So where does that leave us as Christians? Do we leave the work of evangelism up to God knowing that he will save those he wills? Not at all! We do not know all the mysteries of God and therefore are tasked with the great commission of Matthew 28:19. Go, therefore, and make disciples. We do not know who the elect of God are. Therefore, it is our responsibility to be about the task of evangelism to everyone. Our job would be made easier if we knew who the elect were. However, we don’t. Therefore, we tell everyone, trusting that God will draw those he has predestined to be called.

So now you are thinking…gee golly Chris! How in the world to I even begin to teach this to my children? I sympathize with you. The idea is an abstract one, but not altogether too complex for our children. The primary way you can model this doctrine to them is by loving them unconditionally. You will do this imperfectly, let’s get that straight from the start. You will need to ask for forgiveness a lot! However do your best, with the help of the Lord, to show your children that entrance into your family was not by their own doing. Likewise no matter what they do, you will always love them. They do nothing to deserve your love and acceptance except for simply being born. Likewise, we are children of God who are adopted by the Father and loved by him not by anything we do but by his free grace. Modeling this early in life will help lead to conversations later about the nature of God’s election.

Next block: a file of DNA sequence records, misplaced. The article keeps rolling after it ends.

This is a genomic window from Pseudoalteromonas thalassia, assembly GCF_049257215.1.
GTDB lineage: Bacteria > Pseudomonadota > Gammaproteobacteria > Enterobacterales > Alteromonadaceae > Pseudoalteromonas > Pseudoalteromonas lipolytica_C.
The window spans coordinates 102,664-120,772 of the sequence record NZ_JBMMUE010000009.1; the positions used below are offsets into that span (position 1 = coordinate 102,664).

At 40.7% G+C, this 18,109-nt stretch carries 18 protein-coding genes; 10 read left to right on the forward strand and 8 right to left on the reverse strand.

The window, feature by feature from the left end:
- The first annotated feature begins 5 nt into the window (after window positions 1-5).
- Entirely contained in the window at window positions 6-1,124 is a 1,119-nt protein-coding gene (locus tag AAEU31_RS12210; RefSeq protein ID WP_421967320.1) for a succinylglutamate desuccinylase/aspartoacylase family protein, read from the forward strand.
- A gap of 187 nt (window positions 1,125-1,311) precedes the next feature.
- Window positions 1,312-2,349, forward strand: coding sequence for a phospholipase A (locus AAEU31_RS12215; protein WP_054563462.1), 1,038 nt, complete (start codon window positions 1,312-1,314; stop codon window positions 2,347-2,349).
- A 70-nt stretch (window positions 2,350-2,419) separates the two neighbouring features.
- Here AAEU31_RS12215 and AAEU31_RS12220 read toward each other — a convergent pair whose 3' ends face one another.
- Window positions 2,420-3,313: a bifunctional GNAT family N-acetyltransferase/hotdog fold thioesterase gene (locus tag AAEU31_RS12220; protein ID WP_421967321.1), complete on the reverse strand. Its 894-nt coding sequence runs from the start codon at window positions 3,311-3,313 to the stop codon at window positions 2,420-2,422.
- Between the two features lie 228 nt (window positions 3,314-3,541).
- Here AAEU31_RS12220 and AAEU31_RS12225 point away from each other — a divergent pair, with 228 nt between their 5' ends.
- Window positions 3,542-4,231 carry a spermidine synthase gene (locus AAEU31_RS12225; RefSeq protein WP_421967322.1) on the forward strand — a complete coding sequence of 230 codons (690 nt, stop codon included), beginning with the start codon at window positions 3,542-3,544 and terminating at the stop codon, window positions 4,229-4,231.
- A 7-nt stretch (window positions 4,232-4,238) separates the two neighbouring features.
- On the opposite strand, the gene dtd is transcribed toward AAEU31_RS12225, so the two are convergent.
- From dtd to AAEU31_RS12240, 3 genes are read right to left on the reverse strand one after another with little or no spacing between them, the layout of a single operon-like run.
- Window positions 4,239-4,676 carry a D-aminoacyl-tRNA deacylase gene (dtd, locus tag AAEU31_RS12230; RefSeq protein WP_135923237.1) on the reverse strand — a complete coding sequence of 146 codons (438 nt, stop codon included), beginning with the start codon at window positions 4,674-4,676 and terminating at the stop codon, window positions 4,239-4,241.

Simple object lessons can also be helpful. Help your child pick out their clothes for the entire week. They will know exactly what they will wear everyday, but won’t get to wear certain outfits until the day they have been assigned. This is somewhat (although nowhere near completely) like predestination. God chooses us beforehand and knows the time when we will draw us to himself. This can also work with meals for the week and other scheduled items.

Another helpful lesson is to pray with your children for their friend’s salvation. Often Christian children will feel some of their friends are “beyond reach.” Spend time with your children explaining that nobody is beyond reach. We are all sinful, but God will call some to himself and we need to pray for those people and tell them about Jesus.

Overall when discussing this doctrine with your children, be sure to maintain the celebratory nature of Ephesians 1. It is easy to read parts of Romans 9 and get the sense that the doctrine of unconditional election is a holy hammer we can swing at people. However, Ephesians 1 keeps us focused on praising God for his love in electing us as his chosen people.